Hooray, Hooray, It’s the First of May!

If summer has to come, with its blazing heat and blasts of air that feel like you opened the oven door, then we may as well celebrate with Beltane, yes? We’ve all heard the silly chant, “Hooray, hooray, it’s the First of May! Outdoor fucking begins today!” But maybe not as many people know where that originated. The first of May is properly called Beltane, at least in some traditions, and it is ancient. Ancient things are cool. We should learn more about them, especially when so much of what we think we know is nonsense. We can start here.

Beltane originated from the Celtic tradition of dividing the year into two halves: the winter, which began the new year at November 1 with the Samhain holiday; and summer, which was marked on May 1 by the Beltane holiday (Britannica, para. 2). It was a fertility festival often observed with a ritual of driving cattle between two bonfires. This was to protect them against disease before being turned out to their summer pastures. This practice is not as silly as it may seem to our modern sensibilities. In an age before the discovery and widespread use of antibiotics, vaccines, and antiparasitic drugs, running cattle through fire would have been one way to get rid of lice, fleas, and other disease-causing parasites. The humans, too, passed through the bonfires, more often circling them or jumping over them to ensure fertility. Torches were also carried around the perimeters of homes and towns to purify boundaries and to check the condition of fences and walls.

Feasting was also a component of Beltane celebrations. It was a pastoral, planting festival, so celebrating the bounty of a good bounty was a vital component of the holiday. Eating is a high priority for me as well, so I thoroughly approve of this tradition! Through food, people connect with each other and with the riches of the earth. In earlier times, it was customary to make a caudle as part of the holiday meal. Today, bannocks are more standard, as well as fruit or spice breads. Water is a primary component of Beltane as well, as it is life-giving to the harvest and to all creatures. It is likely from this notion that the tradition of visiting holy wells with offerings began.

The most well known aspects of Beltane are the Maypole and orgies. The Maypole is a remnant of the fertility festival, since the Maypole is a remarkably phallic symbol. Children dancing around the Maypole (boys going clockwise, girls counterclockwise) and weaving ribbons intricately around the staff gave an indication of how the bounty of the year would play out. The more perfect and intricate the weave of ribbons, the greater the bounty. Dancing about the Maypole was also a part of handfasting rituals, trial marriages that lasted a year and a day. This is also where the tradition of jumping the broom at weddings comes from. Beltane is a fertility festival, and since most pagans aren’t as uptight about sex as the Christians who attempted to convert everybody, there most likely was plenty happening. It was a symbol or renewal and rebirth, and sex is one way to do both. So, lots of sex? Probably so. Orgies around fires? Sounds like something the early church fathers tried to sell as sinful in an effort to gain converts.

Beltane, as well as many other festivals of pre-Christian origin, are making a comeback. Or rather, “The festivals have never completely disappeared. Unlike the other ancient so-called Quartering Days (which mark the changing four seasons) Beltane was not co-opted by Christianity into something else” (Lambert, para. 11). Across Britain and Europe, and in regions of the US, Beltane festivals are becoming quite popular again. Are people realizing that these kinds of festivals are not only fun, but inclusive and welcoming of folk from all walks of life? Who says you can’t go to church in the morning, if that’s your thing, and then dance around a Maypole in the evening with your kids and friends? Or is it a deeper reason? “Beltane is a rural pre-Christian prehistoric tradition which saw communities come together after long winters of isolation. It marked their connection not just to nature but to each other. That need to belong to something or someone hasn’t changed. We can be just as isolated living in the city or in a town as the ancient Britons were in their round houses” (qtd in Lambert, para. 7). Perhaps deep down, all people really want is to get together with each other, have some food, have some drinking and dancing and sex, and enjoy simply being alive.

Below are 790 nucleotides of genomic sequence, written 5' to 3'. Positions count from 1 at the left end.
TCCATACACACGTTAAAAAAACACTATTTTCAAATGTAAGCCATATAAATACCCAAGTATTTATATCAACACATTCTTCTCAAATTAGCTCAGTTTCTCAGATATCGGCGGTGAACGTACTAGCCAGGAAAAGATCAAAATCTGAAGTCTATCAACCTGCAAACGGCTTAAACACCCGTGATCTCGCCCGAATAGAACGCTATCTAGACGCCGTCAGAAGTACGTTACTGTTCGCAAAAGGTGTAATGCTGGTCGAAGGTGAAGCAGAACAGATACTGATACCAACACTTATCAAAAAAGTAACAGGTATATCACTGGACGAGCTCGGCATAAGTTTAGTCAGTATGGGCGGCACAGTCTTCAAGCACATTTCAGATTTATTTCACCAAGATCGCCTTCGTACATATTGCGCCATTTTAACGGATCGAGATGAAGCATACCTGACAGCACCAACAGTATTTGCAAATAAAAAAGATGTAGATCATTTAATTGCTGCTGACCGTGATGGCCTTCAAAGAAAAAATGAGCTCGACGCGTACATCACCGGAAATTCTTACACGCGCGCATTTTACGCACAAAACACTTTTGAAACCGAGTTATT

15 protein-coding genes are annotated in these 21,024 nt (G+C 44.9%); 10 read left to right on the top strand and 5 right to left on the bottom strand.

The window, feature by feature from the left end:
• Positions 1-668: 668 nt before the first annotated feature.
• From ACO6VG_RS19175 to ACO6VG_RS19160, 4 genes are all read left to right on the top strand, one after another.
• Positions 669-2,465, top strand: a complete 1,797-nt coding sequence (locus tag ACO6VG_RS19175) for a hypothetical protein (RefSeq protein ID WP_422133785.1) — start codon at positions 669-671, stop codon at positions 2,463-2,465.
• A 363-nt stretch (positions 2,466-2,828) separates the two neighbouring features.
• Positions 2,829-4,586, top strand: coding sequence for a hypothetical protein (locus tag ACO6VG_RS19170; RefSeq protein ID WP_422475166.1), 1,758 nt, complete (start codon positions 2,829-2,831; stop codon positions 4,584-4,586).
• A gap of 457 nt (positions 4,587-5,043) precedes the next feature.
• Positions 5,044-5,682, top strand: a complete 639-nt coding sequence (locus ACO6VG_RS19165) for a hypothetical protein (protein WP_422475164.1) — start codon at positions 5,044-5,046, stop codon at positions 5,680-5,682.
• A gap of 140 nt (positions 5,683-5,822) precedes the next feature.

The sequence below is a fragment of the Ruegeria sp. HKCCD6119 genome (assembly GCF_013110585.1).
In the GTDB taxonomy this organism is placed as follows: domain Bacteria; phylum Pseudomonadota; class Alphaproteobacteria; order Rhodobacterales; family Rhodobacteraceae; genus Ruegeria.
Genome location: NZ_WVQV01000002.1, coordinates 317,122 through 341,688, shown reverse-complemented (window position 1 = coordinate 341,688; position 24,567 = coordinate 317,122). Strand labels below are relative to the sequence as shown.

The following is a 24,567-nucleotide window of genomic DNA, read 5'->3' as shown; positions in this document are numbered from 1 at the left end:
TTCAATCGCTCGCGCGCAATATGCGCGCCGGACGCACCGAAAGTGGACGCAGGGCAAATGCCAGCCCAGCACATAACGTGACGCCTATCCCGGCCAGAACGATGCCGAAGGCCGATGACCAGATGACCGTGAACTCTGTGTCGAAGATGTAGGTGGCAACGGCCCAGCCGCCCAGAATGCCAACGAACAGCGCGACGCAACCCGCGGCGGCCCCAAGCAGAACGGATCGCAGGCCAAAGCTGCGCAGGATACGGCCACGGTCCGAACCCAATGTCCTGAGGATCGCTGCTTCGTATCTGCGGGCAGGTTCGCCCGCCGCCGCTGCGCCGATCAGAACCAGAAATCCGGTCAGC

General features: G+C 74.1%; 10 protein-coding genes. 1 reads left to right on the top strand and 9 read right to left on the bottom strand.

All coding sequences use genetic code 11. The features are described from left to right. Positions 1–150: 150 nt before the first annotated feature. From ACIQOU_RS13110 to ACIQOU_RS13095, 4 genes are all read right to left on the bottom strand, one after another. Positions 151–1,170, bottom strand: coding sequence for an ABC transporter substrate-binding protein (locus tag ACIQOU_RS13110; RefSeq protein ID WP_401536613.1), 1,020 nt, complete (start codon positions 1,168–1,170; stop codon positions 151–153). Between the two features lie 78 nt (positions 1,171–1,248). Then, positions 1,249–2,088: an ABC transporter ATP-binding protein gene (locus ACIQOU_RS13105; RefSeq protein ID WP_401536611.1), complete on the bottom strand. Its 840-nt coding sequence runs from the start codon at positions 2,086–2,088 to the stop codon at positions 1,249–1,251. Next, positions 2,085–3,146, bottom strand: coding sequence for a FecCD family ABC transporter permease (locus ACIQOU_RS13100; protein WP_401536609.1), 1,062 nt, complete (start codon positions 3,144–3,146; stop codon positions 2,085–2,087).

References:

“Beltane.” Encyclopædia Britannica. Encyclopædia Britannica Online.
Encyclopædia Britannica Inc., 2015. Web. 30 Apr. 2015
<http://www.britannica.com/EBchecked/topic/60147/Beltane>.

“Beltane.” The White Goddess. 2015. Web. 30 April 2015. < http://www.thewhitegoddess.co.uk/the_wheel_of_the_year/beltane.asp>.

Lambert, Victoria. “Beltane: Britain’s Ancient Festival Is Making a Comeback.” The Telegraph. 27 April 2012. Web. 30 April 2015. < http://www.telegraph.co.uk/lifestyle/9230904/Beltane-Britains-ancient-festival-is-making-a-comeback.html>.

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2 thoughts on “Hooray, Hooray, It’s the First of May!

  1. I have a question. How is it a harvest festival if it’s at the end of winter? I thought it had more to do with planting than harvesting.

    Liked by 1 person

  2. Hey, good catch! I re-read this three times to find where I had “harvest.” It is a pastoral festival, used for cattle and planting, in anticipation of a bountiful harvest. I will correct that. Thanks for asking or I would never have caught it. You are correct that it’s a planting time.

    Like

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